1965: A time of protest

When the Annual Reminder Day demonstration came to Independence Hall in 1965, it was at a revolutionary time in our country’s history.

America was entrenched in the Vietnam War, and organized opposition to the war began picking up steam in 1964 — from draft-card burnings to marches to sit-ins.

The African-American civil-rights movement was also reaching a peak. Demonstrations were spreading throughout the country, including the seminal march from Selma to Montgomery, Ala., in which participants called for an end to harassment and intimidation of African-American voters, which came at the time of several high-profile murders of African-American civil-rights leaders.

While much of the direct actions, especially in the civil-rights movement, were taking place in the South, Philadelphia saw a wealth of demonstrations, with Independence Hall emerging as a popular site for such events.

“In 1965 at Independence Park, there was every kind of demonstration there,” said William Way LGBT Community Center archivist Bob Skiba. “There were demonstrations supporting what was going on in Selma and the African-American civil-rights movement. There was actually a sit-in at the Liberty Bell earlier in 1965 where they let them sleep over.”

Skiba said public reaction to that particular demonstration was mixed — information he came upon in the National Park Service archives.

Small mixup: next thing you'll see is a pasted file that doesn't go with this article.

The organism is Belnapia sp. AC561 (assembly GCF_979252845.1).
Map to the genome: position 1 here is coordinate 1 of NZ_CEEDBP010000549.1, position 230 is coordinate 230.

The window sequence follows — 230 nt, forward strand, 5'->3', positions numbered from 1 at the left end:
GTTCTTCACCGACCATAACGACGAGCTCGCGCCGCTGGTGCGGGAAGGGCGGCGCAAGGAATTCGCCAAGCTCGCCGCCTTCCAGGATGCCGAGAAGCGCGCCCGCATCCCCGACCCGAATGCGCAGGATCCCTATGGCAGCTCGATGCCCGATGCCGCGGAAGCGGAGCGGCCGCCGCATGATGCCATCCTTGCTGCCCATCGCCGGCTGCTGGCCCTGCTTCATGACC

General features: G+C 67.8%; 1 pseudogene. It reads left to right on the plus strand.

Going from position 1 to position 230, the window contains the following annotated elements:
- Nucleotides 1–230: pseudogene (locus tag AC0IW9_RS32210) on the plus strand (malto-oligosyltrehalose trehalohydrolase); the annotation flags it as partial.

“Some people wrote in saying they supported the demonstration and how perfect of a venue this is. But then another said, ‘What they hell are you doing turning Independence Hall into a Howard Johnson for hippies?’”

One of the people who participated in that demonstration was Kiyoshi Kuryomiya, the late local LGBT and later HIV/AIDS activist.

“Kiyoshi was active in the antiwar and civil-rights movements. Many people cut their teeth on those movements before they got into the gay-rights movement,” Skiba said.

While there was some cross-over among the LGBT-rights and other movements, the Reminder Day demonstrations had a decidedly different tone than many other actions of the time.

Organizers dictated that participants abide by a dress code, with little room for gender-nonconformity, and some marchers were turned away for dressing too “hippie”-like.

Skiba said the revolutionary wave that was gripping the country was directly related to organizer Frank Kameny’s vision for the Reminder Day marches — which aimed to communicate that gay and lesbian Americans were equal to heterosexuals and, thus, deserving of the same rights.

“One of the reasons that Frank Kameny wanted the demonstrators to dress conservatively was so they wouldn’t be mistaken for the demonstrators in some of these other protests that had been going on.” 

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